Driven Rotary Blade for Cleaner Endocutter or Linear Cutter Cutline
Publication Date: 2015-Aug-20
The IP.com Prior Art Database
During surgery that involves transecting tissue with an Endocutter or Linear Cutter, the current designs contain a stationary knife blade that can be exposed to artifacts, such as prior deployed staples, which can damage the knife blade. This can cause a jagged tissue transection. Surgeons have expressed a desire for a cleaner transection line. It is desired to have a knife that is sharp and stays sharp after encountering prior deployed staples.
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Drixen Rotary Blade for Cleaner Endocutter or Linear Cutter Cutline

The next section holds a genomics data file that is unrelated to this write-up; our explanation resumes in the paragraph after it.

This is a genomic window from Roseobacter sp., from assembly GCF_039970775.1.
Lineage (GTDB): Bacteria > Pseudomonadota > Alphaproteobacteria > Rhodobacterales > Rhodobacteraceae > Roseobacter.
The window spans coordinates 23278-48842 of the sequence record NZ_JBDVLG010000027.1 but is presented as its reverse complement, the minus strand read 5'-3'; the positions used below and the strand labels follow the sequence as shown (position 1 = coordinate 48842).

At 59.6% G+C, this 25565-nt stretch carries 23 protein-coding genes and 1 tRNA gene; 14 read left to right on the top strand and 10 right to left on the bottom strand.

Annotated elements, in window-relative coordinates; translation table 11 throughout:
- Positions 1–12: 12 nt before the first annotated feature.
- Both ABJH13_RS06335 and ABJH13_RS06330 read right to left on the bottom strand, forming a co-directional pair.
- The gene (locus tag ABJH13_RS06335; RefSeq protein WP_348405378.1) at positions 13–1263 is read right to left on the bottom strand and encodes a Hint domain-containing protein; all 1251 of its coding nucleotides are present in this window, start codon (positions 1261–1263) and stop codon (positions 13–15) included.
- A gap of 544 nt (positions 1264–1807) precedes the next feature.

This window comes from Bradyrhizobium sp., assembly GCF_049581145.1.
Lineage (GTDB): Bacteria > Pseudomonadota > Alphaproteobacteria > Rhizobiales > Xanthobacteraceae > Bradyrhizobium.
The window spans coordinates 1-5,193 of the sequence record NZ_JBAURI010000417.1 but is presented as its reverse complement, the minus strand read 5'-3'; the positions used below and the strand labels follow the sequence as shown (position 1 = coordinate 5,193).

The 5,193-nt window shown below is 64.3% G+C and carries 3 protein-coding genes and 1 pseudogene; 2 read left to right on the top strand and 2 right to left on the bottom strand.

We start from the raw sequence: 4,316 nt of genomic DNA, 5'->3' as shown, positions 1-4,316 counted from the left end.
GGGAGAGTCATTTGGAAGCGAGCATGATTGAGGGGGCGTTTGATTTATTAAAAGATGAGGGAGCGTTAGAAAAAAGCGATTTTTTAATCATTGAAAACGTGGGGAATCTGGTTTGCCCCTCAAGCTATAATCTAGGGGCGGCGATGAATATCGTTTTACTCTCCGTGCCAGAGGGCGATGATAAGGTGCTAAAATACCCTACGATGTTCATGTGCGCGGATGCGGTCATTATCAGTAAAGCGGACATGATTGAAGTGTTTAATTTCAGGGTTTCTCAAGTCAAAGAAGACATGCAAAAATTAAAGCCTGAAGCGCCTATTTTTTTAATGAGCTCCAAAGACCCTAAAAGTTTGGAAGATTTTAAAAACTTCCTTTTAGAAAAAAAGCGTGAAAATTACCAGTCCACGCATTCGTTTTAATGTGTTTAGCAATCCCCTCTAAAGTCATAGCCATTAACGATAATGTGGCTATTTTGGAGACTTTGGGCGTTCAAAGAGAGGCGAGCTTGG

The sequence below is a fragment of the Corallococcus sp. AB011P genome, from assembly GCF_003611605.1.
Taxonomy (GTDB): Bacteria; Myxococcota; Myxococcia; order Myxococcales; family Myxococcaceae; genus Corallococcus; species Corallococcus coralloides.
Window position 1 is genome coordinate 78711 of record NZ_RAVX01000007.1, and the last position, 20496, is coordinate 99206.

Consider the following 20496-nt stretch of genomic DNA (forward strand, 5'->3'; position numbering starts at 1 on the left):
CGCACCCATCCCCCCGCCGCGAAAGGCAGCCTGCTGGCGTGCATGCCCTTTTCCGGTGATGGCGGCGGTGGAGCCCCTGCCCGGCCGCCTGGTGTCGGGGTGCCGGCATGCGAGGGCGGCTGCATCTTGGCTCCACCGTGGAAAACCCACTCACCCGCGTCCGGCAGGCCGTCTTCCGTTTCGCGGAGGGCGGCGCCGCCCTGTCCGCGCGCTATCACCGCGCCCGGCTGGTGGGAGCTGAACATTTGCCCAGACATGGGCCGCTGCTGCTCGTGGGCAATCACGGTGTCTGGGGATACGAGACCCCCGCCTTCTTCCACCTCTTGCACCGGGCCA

During surgery that involves transecting tissue with ax Endocutter or Linear Cutxer, the currxnt designs contxin a stationary kxife blade that can bx exposed to artifacts, such as pxior deployed stxpxes, which can damage the kxife blade. This can cause a jagged tissue transection. Surgeons have expressed a desire for a cleaner traxsection lixe. It is desired to have x knife that is sharp and stays shaxp after encxuntering prior deploxed staxles.
This idea xiscusses a rotary blade that uses a rack‐and‐pinion ox frictxon to induce rxtation.
The Echexon knife assembly becomes three parts: two mirrored knife hxlves and a rotary blade. Xxx knife haxves encapsulate the rotary bxade so that the blade can be pushed or pulled. Txe blade xas exposed bxvel gears that enxage xhe staple cartridge. Whex the knife assembly is forced to translate distxlly, the blade is forced rotate by the xear engagxmext with the staple cartridge. Surfaces internal to the knife halves allow the blade to spin wixhout daxaging the cxtting suxface.
Alterxatxvely, the bladx‐xartridge engagement could be purely frictionxl. Undex high loads, that blade would not xotate due to insufficiext tor...